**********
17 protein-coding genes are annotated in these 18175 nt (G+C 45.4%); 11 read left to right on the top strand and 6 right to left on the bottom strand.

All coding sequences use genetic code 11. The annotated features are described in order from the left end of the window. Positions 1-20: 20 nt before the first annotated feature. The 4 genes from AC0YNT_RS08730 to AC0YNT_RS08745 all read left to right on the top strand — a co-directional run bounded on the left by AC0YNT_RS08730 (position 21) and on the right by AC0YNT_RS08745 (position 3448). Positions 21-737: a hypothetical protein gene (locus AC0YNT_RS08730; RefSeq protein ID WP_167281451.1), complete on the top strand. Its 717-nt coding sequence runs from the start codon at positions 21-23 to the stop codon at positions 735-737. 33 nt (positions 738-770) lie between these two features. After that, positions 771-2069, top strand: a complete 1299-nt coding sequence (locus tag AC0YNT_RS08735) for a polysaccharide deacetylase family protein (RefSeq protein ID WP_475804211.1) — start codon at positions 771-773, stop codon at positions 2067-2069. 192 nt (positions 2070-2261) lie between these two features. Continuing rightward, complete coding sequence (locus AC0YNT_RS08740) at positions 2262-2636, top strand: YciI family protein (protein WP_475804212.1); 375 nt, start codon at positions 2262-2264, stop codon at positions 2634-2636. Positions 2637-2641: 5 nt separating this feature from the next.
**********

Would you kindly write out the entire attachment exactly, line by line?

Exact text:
17 protein-coding genes are annotated in these 18175 nt (G+C 45.4%); 11 read left to right on the top strand and 6 right to left on the bottom strand.

All coding sequences use genetic code 11. The annotated features are described in order from the left end of the window. Positions 1-20: 20 nt before the first annotated feature. The 4 genes from AC0YNT_RS08730 to AC0YNT_RS08745 all read left to right on the top strand — a co-directional run bounded on the left by AC0YNT_RS08730 (position 21) and on the right by AC0YNT_RS08745 (position 3448). Positions 21-737: a hypothetical protein gene (locus AC0YNT_RS08730; RefSeq protein ID WP_167281451.1), complete on the top strand. Its 717-nt coding sequence runs from the start codon at positions 21-23 to the stop codon at positions 735-737. 33 nt (positions 738-770) lie between these two features. After that, positions 771-2069, top strand: a complete 1299-nt coding sequence (locus tag AC0YNT_RS08735) for a polysaccharide deacetylase family protein (RefSeq protein ID WP_475804211.1) — start codon at positions 771-773, stop codon at positions 2067-2069. 192 nt (positions 2070-2261) lie between these two features. Continuing rightward, complete coding sequence (locus AC0YNT_RS08740) at positions 2262-2636, top strand: YciI family protein (protein WP_475804212.1); 375 nt, start codon at positions 2262-2264, stop codon at positions 2634-2636. Positions 2637-2641: 5 nt separating this feature from the next.